Desert ranges of the Great Basin area support about 9 million cattle and sheep for 5 to 6 months each winter. Many of these same ranges are used by cattle year-long.
If forage is not available on desert ranges, livestock have to be wintered on farmsteads or in feedlots after they are forced from the mountains and foothills by snow. Since feeding during the winter is expensive and reduces the economic efficiency of the range livestock operation, there is real advantage in properly managing the desert ranges and conserving the supply of forage for winter grazing.
Managing desert ranges for the greatest productivity requires a basic knowledge of the physiological reaction of plants to grazing. Knowledge of the effects of various grazing intensities at the different seasons of the year is necessary to establish proper management practices. Desert vegetation generally grows only during the spring and is in a state of dormancy during the remainder of the year. Thus, the influence of defoliation on plant physiology is more pronounced at one season than another.
The nutritional intake of grazing animals depends on the chemical composition of the available forage species and the grazing intensities. Most desert forages are low in nutrients in fall and winter because of their long period of dormancy. Heavy grazing also may decrease their nutritional value because coarser material is consumed.
Changes in vigor generally precede changes in the plant composition; therefore, vigor measurements can be a useful tool to the range manager in predicting initial changes in plant composition. Changes in vigor, however, are difficult to detect and are useful only to the degree that they can be measured accurately.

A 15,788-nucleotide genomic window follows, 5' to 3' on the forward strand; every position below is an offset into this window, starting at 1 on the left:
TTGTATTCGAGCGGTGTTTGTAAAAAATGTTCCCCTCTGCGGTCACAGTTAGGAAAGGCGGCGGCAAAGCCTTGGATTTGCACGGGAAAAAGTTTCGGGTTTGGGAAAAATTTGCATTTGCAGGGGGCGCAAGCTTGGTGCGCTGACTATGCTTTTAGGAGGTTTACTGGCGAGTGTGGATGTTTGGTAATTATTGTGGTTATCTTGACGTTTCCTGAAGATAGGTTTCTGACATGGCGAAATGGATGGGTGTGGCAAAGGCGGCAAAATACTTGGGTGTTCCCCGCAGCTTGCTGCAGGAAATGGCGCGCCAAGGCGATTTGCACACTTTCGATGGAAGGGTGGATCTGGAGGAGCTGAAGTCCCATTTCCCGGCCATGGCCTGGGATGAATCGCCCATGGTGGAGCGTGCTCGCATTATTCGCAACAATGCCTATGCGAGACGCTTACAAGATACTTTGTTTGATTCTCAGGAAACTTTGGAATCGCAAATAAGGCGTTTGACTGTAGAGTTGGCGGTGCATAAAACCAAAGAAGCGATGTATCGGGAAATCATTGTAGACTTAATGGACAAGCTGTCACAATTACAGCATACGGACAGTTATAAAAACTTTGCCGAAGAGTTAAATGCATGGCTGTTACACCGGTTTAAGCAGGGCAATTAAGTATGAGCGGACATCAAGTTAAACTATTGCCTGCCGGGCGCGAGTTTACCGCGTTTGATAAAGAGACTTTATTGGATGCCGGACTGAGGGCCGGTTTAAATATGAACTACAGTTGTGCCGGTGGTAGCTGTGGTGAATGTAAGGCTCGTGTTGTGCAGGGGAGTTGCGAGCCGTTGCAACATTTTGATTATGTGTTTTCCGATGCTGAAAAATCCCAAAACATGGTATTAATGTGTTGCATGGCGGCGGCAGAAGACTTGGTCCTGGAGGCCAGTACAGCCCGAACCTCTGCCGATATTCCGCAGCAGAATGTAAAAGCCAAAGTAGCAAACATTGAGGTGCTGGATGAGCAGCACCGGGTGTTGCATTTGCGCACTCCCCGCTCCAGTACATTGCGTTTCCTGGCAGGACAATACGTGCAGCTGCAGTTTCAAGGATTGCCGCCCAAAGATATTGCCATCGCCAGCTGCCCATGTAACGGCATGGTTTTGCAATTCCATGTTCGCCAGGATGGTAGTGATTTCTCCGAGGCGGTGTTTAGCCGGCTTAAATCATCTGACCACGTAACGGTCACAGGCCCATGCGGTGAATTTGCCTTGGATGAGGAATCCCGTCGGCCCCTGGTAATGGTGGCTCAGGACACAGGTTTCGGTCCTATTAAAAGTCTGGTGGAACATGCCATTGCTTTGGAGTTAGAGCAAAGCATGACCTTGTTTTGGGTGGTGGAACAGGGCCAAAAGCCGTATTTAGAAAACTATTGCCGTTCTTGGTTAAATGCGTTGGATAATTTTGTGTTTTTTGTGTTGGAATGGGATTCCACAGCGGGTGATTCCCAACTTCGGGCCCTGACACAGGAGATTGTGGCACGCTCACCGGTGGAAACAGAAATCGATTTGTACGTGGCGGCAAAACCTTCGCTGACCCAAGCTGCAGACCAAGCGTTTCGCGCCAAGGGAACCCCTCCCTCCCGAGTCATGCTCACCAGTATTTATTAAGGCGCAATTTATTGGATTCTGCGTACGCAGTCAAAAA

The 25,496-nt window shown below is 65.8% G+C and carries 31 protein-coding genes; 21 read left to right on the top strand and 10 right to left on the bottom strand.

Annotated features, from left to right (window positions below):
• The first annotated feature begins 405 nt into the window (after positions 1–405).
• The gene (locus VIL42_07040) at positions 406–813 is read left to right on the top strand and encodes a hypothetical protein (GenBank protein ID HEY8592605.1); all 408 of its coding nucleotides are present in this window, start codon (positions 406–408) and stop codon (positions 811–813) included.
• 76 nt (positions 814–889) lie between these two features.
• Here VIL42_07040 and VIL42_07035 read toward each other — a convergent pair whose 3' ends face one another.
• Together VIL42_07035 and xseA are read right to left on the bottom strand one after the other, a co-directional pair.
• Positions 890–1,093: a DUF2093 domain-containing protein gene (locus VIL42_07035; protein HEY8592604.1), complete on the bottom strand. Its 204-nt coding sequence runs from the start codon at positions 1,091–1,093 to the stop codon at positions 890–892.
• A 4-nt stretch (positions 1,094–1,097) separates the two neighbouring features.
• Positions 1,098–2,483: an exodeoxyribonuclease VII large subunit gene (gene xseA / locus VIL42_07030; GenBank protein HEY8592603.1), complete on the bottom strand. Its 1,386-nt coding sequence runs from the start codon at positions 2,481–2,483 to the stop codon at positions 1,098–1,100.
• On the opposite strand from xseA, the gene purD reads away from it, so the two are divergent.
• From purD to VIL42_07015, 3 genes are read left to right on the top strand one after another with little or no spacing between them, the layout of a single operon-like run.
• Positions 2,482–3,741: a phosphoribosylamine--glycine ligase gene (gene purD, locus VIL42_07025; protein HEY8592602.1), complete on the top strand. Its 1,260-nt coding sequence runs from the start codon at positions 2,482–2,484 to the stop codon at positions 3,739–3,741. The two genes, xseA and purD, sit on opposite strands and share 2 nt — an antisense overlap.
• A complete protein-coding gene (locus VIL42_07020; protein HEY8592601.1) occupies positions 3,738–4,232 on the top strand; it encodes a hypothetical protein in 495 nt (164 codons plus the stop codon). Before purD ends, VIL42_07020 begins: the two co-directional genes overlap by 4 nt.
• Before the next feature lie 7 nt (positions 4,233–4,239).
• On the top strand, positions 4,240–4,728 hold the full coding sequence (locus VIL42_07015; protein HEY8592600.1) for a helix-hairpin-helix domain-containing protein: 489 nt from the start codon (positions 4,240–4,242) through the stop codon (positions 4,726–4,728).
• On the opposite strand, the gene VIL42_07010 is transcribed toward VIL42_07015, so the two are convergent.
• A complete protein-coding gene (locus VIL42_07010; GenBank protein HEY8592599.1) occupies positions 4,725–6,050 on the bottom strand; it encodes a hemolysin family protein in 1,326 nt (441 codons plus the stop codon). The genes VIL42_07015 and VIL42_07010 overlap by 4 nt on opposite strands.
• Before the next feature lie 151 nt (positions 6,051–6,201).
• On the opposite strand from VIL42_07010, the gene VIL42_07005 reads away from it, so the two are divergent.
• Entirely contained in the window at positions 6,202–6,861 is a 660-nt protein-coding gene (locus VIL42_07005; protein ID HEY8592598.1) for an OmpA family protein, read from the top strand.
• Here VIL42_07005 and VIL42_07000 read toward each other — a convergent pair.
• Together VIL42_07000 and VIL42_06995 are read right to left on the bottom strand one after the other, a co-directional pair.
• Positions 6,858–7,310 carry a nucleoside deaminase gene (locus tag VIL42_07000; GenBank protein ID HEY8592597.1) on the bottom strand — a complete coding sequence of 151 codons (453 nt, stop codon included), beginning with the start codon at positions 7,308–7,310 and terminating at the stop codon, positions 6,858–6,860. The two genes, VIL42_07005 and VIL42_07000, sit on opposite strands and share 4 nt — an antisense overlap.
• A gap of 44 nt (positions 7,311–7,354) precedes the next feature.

Because there is a history of range abuse throughout the western states, it is not only important for the land manager to understand how improper use may affect the condition of the range but also to understand how management may affect the recovery of range plants from a lowered state of vigor. The recovery rate of abused desert ranges is slow because of low precipitation and a limited growing period. This is an extremely important consideration in their management.
The primary purpose of this study was to determine the effects of season and intensities of herbage remove! on the phenological and chemical response of major desert species of the Great Basin and to determine the rate of recovery of plants in various states of lowered vigor.
Cook, C. Wayne, "Effects of Season and Intensity of Use on Desert Vegetation" (1971). UAES Bulletins. Paper 351.